-> General Information
Megacities have particular significance in this world-wide process of urbanisation. New scales have evolved ("mass matters"), including new dimensions of large high-density concentrations of population with immense sprawl and a serious increase in infrastructural, socio-economic and ecological overload. Furthermore, these may develop extreme dynamism in demographic, economic, social and political processes. Both phenomena - the new scale and dynamism - make megacities vulnerable, especially where administrative direction is absent or weak.
According to different definitions, megacities are on a purely quantitative level those metropolises with a population of over 5 M, more than 8 M or more than 10 M inhabitants. Some authors also set a minimum level for population density (at least 2,000 persons/km2) and only include cities with a single dominant centre, whereby polycentric agglomerations such as the Rhein-Ruhr area in Germany, for example, with 12.8 M inhabitants, are excluded. Others include this polycentric mega-urban region (UN 2002, pp. 116-118, see central map of documentation on this website). Ultimately it is futile to fight over a fixed definition of megacities, as any setting of minimum/maximum values is subjective and thus open to debate. Furthermore there are the problems of inconsistent spatial boundaries for administrative districts, as well as the reliability of up-to-date population figures given inconsistent censuses, projections and estimations. International statistics are not based on similar areas of reference, so that the figures given for the size of cities and megacities are generally not comparable.
While in the 1950s there were only four cities with a population greater than 5 M, by 1985 there were already 28 and in 2000 39. Depending on the threshold accepted as a lowest population value for a megacity, there are currently worldwide 16, 24 or 39 megacities; in the year 2015 there will probably be almost 60. Before World War II megacities were a phenomenon of industrialised countries; today by far the greater number are concentrated in developing countries and Newly Industrialising Countries (NICs). Two thirds of the megacities are now in developing countries, most of them in East and South Asia. At the moment just under 394.2 M people live in megacities, 246.4 M of them in developing countries, more than 214.5 M in Asia. In 2015 there will be about 604.4 M people living in megacities. In some of these - Mexico City, São Paulo, Seoul, Mumbai, Jakarta and Teheran - the population figures have almost trebled between 1970 and 2000.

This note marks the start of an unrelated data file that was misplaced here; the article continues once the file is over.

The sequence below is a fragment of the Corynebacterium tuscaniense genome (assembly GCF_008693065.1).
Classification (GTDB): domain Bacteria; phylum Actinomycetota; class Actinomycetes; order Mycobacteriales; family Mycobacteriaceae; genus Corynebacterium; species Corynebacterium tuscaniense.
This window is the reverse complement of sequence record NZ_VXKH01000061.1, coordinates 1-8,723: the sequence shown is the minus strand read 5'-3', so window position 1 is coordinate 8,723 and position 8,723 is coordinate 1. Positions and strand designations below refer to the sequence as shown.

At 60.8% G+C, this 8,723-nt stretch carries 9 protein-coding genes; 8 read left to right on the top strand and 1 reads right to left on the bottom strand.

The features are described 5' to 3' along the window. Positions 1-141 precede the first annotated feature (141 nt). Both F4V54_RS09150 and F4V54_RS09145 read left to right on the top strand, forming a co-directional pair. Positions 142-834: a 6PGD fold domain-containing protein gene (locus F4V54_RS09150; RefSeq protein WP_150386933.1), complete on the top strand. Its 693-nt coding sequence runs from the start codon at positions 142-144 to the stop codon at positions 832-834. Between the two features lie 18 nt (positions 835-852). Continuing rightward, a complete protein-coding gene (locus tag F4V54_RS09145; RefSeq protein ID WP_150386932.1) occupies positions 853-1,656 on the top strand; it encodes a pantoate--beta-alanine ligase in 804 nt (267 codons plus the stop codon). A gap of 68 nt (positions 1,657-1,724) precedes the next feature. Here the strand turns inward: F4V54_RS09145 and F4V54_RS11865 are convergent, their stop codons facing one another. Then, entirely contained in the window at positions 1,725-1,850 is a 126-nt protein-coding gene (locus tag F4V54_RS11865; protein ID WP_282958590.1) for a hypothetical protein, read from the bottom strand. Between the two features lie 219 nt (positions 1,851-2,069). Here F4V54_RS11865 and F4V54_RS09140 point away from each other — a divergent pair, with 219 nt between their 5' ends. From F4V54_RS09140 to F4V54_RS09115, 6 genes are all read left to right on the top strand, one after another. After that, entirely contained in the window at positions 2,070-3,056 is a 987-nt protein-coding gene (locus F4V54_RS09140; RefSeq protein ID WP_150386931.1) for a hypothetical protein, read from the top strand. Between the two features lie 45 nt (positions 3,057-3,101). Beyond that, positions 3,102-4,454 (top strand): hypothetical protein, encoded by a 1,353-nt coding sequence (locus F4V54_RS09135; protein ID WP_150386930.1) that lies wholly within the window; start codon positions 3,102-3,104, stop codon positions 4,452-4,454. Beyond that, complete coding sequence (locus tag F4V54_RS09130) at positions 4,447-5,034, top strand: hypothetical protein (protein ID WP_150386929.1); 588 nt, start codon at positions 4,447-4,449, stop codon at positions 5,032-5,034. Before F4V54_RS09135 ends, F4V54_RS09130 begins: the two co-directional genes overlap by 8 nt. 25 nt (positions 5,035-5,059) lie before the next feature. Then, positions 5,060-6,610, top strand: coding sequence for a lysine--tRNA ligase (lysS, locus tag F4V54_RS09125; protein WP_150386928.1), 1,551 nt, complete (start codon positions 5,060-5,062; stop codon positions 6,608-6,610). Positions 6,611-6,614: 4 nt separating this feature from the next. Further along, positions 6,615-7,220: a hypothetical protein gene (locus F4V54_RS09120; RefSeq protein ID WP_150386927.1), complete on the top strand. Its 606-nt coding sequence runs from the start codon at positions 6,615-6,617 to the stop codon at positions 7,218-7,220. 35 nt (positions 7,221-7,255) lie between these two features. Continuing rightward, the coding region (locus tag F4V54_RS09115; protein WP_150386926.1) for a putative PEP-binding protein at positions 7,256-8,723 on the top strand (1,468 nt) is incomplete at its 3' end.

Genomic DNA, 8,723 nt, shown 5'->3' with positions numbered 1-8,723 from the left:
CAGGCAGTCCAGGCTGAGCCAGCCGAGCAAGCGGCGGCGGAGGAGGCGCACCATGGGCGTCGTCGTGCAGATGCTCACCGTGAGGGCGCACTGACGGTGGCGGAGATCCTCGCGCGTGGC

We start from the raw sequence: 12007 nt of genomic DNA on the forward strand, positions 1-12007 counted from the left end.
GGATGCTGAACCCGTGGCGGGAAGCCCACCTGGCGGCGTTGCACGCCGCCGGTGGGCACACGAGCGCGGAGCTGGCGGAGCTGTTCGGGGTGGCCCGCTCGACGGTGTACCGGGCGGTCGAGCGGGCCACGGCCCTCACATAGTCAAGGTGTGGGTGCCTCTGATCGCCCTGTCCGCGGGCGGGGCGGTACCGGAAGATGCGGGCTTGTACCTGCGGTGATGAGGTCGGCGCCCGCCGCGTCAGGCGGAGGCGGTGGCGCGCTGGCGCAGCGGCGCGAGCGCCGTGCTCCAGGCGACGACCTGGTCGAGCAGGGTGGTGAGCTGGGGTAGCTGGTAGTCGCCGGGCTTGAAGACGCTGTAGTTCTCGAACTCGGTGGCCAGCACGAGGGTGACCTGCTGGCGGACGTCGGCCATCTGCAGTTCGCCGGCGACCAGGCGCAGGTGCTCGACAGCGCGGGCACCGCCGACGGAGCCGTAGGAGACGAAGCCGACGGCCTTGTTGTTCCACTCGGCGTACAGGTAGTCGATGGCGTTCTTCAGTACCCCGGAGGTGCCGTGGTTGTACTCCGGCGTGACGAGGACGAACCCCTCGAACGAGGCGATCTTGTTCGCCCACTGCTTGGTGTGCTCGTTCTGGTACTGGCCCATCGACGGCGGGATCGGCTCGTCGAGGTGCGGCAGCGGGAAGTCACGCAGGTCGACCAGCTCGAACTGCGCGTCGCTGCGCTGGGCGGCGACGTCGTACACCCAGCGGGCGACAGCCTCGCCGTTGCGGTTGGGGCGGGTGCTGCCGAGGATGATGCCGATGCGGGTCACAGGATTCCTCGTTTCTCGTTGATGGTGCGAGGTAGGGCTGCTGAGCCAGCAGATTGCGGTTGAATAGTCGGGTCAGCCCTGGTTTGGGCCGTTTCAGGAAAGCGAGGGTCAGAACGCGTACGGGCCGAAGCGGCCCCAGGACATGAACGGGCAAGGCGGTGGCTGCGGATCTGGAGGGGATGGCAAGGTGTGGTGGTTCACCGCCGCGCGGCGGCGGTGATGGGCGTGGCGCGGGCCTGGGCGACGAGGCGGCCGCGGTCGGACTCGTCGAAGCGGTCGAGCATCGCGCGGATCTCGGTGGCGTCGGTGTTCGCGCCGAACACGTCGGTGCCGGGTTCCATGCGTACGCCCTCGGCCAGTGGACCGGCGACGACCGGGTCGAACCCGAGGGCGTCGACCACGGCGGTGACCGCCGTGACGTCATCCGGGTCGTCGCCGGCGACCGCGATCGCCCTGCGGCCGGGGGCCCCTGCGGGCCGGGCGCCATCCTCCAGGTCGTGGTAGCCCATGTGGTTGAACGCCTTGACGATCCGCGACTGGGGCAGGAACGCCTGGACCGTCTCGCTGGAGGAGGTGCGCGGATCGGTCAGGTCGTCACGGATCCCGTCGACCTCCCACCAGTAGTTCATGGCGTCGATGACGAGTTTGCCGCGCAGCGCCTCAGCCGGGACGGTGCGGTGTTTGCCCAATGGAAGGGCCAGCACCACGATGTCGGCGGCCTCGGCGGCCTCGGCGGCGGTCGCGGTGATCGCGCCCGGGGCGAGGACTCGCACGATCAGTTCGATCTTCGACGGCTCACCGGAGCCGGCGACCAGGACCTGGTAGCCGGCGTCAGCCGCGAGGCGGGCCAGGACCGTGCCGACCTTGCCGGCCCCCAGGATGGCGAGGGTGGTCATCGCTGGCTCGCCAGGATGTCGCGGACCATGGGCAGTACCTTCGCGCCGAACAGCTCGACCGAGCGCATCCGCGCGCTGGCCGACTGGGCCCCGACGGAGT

Megacities have a large number of specific problems with occasionally striking structural similarities. Among the most important common characteristics are high population concentration and density, with extreme levels in some cases, largely uncontrolled spatial expansion, high traffic levels, in some cases severe infrastructural deficits, high concentrations of industrial production, signs of ecological strain and overload, unregulated and disparate land and property markets and insufficient housing provision, in some cases extreme socio-economic disparities - as well as a high level of dynamism in all demographic, social, political, economic and ecological processes. One must nevertheless be wary of generalizing statements, for among megacities there are clear differences in infrastructural quality, the level of economic development (e.g. transformation processes), social polarisation or political leadership and governability, differences which should not be ignored.